the AST somehow?

It is represented in the AST: it's an expression node. Certain other
expression nodes can bind it to the result of an expression, which can
then be legitimately used in multiple places. The overall effect is like
a "let" expression in a functional language, where the OVE acts as a
reference to the bound variable. In functional syntax, my proposal was:
  let tmp = obj in
  tmp.setProp(tmp.getProp() + 1)

The best solution for dealing with the result might actually be to
introduce a *second* OpaqueValueExpr. In functional terms, this
would be:
  let tmp1 = obj in
  let tmp2 = tmp1.getProp() + 1 in
  (tmp1.setProp(tmp2); tmp2)

John.

I think you want to make some sort of PropertyAccessOperator
expression. It would work basically like BinaryConditionalOperator

Thanks, John. Do you mean "ConditionalOperator" (which is ternary)?

No, I mean BinaryConditionalOperator, which represents the GNU
omitted-middle-operand ?: extension, and which has similar issues with
a sub-expression that's used in multiple places. This is new in ToT.

Ah. That's explains why I didn't see it. I'm on a fork that is a bit
behind your trunk, and we don't have it yet. Forgive me for being a bit
slow on the uptake.

does, which is to say, it would bind the result of an expression
(the base of the property) to an OpaqueValueExpr, then perform
an arbitrary expression using that. For source fidelity, it would also
preserve the original member expression (and RHS, where applicable).

<aside>
Regarding that, we abandoned our earlier plan to save original
expressions directly in the AST via a RewrittenExpr node. It broke to
much code that was explicitly testing nodes for their StmtClass.
Instead, the AST contains the rewritten expression, and the original
expression is stored in a map in the ASTContext, where it's available to
anybody who's interested. (The mapping is preserved by the AST
serialization code.)

I don't see how this can work; the property base needs to be used in
multiple places in the rewritten expression.

OK, I'm slowly starting to understand. We were doing a naive rewrite of
"++a.b" to "a.set(a.get()+1)". You're saying that the expression "a"
should not be evaluated more than once, and you're right. OK, back to
the drawing board. :slight_smile:

As a more concrete example, "obj.prop++" would look something like this:

(PropertyAccessOperator int
   # The original operand, for source fidelity
   (MemberExpr int lvalue property
     (DeclRefExpr "obj" Obj lvalue))
   # The opaque value expression
   (OpaqueValueExpr 0xabcdef Obj lvalue)

I'm not 100% clear what the purpose of this OpaqueValueExpr is, but
maybe it will become clear when I study the code. Is it a temporary that
is storing the result of obj.getProp()? Shouldn't that be represented in
the AST somehow?

It is represented in the AST: it's an expression node. Certain other
expression nodes can bind it to the result of an expression, which can
then be legitimately used in multiple places. The overall effect is like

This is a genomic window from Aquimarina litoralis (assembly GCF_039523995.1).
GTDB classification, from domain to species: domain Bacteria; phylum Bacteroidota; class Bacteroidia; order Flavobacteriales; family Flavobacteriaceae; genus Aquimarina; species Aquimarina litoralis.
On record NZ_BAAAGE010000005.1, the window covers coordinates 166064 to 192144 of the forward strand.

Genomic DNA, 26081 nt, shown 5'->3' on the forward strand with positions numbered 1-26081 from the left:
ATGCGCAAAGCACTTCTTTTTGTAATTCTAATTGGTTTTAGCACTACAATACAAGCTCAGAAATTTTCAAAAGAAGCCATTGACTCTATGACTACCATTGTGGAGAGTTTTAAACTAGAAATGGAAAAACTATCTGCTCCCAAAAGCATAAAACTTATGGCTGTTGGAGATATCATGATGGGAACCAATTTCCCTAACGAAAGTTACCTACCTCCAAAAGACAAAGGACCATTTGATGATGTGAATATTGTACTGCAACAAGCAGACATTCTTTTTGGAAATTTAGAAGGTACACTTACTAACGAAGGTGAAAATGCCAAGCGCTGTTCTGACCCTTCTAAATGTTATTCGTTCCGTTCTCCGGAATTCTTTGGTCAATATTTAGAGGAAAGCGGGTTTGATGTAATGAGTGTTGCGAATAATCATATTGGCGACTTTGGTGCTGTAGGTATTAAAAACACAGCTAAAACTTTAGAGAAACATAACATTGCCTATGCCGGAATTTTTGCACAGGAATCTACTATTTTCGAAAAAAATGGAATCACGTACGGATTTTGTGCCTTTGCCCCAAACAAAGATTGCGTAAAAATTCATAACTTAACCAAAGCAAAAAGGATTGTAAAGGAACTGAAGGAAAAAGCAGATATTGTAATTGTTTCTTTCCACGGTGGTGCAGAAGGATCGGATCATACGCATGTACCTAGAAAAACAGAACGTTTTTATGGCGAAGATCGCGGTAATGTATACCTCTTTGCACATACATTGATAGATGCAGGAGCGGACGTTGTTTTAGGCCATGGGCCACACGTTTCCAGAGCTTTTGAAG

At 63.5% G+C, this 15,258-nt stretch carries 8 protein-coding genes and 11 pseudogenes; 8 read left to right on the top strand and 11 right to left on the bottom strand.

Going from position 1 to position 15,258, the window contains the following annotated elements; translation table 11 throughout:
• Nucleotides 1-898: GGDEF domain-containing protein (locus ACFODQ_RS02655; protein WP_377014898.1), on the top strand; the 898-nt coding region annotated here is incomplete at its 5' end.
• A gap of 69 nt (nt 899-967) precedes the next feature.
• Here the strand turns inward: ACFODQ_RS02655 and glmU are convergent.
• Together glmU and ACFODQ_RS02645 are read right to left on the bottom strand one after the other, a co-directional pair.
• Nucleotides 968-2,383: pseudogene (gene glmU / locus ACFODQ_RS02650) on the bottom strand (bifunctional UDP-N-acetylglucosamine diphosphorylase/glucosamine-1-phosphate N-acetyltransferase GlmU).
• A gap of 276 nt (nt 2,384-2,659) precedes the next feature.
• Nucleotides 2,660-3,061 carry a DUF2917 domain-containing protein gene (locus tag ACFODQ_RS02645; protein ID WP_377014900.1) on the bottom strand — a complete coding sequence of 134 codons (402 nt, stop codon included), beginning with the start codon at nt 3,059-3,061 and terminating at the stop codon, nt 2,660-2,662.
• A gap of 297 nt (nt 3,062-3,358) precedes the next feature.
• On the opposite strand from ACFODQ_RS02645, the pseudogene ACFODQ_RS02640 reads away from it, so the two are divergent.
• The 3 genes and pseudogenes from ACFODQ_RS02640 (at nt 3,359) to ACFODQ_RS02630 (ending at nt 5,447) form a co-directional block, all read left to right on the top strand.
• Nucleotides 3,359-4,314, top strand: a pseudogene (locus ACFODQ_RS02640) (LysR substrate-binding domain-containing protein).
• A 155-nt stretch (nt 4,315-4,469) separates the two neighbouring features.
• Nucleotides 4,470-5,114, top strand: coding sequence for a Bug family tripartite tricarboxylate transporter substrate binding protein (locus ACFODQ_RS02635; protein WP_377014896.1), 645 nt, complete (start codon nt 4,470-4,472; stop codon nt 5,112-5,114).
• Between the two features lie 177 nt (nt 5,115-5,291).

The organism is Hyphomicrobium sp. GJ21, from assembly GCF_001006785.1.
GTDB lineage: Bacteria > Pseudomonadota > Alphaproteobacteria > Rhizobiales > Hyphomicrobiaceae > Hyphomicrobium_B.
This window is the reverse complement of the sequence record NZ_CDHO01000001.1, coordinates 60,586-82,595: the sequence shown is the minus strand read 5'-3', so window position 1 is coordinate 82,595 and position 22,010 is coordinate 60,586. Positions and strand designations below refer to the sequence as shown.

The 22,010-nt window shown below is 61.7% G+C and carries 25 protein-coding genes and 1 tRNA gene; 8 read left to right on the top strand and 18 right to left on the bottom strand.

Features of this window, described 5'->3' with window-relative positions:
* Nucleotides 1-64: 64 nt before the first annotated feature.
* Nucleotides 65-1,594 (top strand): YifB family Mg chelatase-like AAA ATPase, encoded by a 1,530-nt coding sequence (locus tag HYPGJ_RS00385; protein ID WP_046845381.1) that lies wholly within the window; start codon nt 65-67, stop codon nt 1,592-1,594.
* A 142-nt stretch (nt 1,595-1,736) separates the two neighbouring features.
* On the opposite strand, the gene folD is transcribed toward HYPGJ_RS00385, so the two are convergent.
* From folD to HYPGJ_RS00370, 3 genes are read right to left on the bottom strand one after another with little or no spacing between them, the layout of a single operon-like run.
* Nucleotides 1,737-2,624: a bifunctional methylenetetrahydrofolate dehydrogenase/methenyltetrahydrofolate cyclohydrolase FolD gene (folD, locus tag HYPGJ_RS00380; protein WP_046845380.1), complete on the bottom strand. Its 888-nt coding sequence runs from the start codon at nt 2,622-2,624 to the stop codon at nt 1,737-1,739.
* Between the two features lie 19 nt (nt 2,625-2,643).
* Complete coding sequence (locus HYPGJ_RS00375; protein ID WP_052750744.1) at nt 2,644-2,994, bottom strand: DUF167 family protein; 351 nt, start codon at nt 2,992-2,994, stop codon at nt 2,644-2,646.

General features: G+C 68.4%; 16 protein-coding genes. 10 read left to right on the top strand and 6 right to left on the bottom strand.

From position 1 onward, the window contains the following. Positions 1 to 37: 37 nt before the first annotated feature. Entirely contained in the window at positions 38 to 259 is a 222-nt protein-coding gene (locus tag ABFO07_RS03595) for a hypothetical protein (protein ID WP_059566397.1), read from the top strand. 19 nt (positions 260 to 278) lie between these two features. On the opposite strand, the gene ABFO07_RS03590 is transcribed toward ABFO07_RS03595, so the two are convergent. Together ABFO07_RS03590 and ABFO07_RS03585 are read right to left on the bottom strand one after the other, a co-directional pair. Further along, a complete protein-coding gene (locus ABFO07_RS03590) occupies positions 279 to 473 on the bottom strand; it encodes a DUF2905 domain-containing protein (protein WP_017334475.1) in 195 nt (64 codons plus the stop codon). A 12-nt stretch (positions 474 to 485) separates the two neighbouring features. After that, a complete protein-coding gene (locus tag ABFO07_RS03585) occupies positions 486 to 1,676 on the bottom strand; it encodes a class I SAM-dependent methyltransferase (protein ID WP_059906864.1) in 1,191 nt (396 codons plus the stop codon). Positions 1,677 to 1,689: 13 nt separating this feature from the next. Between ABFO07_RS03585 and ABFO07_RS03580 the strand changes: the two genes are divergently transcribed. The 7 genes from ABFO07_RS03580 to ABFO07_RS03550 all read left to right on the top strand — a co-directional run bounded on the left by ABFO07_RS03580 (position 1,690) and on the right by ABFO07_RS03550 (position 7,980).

a "let" expression in a functional language, where the OVE acts as a
reference to the bound variable. In functional syntax, my proposal was:
  let tmp = obj in
  tmp.setProp(tmp.getProp() + 1)

In practical terms, that means that, when evaluating tmp, evaluate obj
(once), and thereafter all other times tmp is evaluated, just use the
result already computed. And this Just Works wrt lvalues and rvalues.

The best solution for dealing with the result might actually be to
introduce a *second* OpaqueValueExpr. In functional terms, this
would be:
  let tmp1 = obj in
  let tmp2 = tmp1.getProp() + 1 in
  (tmp1.setProp(tmp2); tmp2)

<nod> I think I'm there, finally. Thanks.

I think you want to make some sort of PropertyAccessOperator
expression. It would work basically like BinaryConditionalOperator

Thanks, John. Do you mean "ConditionalOperator" (which is ternary)?

No, I mean BinaryConditionalOperator, which represents the GNU
omitted-middle-operand ?: extension, and which has similar issues with
a sub-expression that's used in multiple places. This is new in ToT.

Ah. That's explains why I didn't see it. I'm on a fork that is a bit
behind your trunk, and we don't have it yet. Forgive me for being a bit
slow on the uptake.

No worries; I figured you were on a branch and just wanted to point
you at the new hotness. :slight_smile:

It is represented in the AST: it's an expression node. Certain other
expression nodes can bind it to the result of an expression, which can
then be legitimately used in multiple places. The overall effect is like
a "let" expression in a functional language, where the OVE acts as a
reference to the bound variable. In functional syntax, my proposal was:
let tmp = obj in
tmp.setProp(tmp.getProp() + 1)

In practical terms, that means that, when evaluating tmp, evaluate obj
(once), and thereafter all other times tmp is evaluated, just use the
result already computed. And this Just Works wrt lvalues and rvalues.

Right. When creating the OVE, you give it a type, value kind, and
value object kind matching the expression it gets bound to.

John.

Here's a question. What if I create a OpaqueValueExpr, and I want it to
be an lvalue (so I can mutate it in place), but the expression it gets
bound to is actually an rvalue? Will that work? Or can I cast an rvalue
to an lvalue somehow and bind the OVE to that?

The reason I ask is because I want this:

  a.b += 42

to be rewritten as:

  let tmp = a
  in tmp.set(tmp.get() += 42)

tmp.get() will (probably) be an rvalue, but for feature parity with MS,
I need to use += instead of the (obvious and simpler) +.

let tmp = obj in
tmp.setProp(tmp.getProp() + 1)

In practical terms, that means that, when evaluating tmp, evaluate obj
(once), and thereafter all other times tmp is evaluated, just use the
result already computed. And this Just Works wrt lvalues and rvalues.

Right. When creating the OVE, you give it a type, value kind, and
value object kind matching the expression it gets bound to.

Here's a question. What if I create a OpaqueValueExpr, and I want it to
be an lvalue (so I can mutate it in place), but the expression it gets
bound to is actually an rvalue? Will that work? Or can I cast an rvalue
to an lvalue somehow and bind the OVE to that?

OVEs need to match their underlying values perfectly, including in value kind.

The reason I ask is because I want this:

a.b += 42

to be rewritten as:

let tmp = a
in tmp.set(tmp.get() += 42)

tmp.get() will (probably) be an rvalue, but for feature parity with MS,
I need to use += instead of the (obvious and simpler) +.

Does this really need to be "tmp.set(tmp.get() += 42)"? I would expect it
to just be "tmp.get() += 42" if tmp.get() happens to yield an lvalue.

Regardless, you need to be testing for this and building different ASTs
around it rather than trying to force invalid ASTs.

John.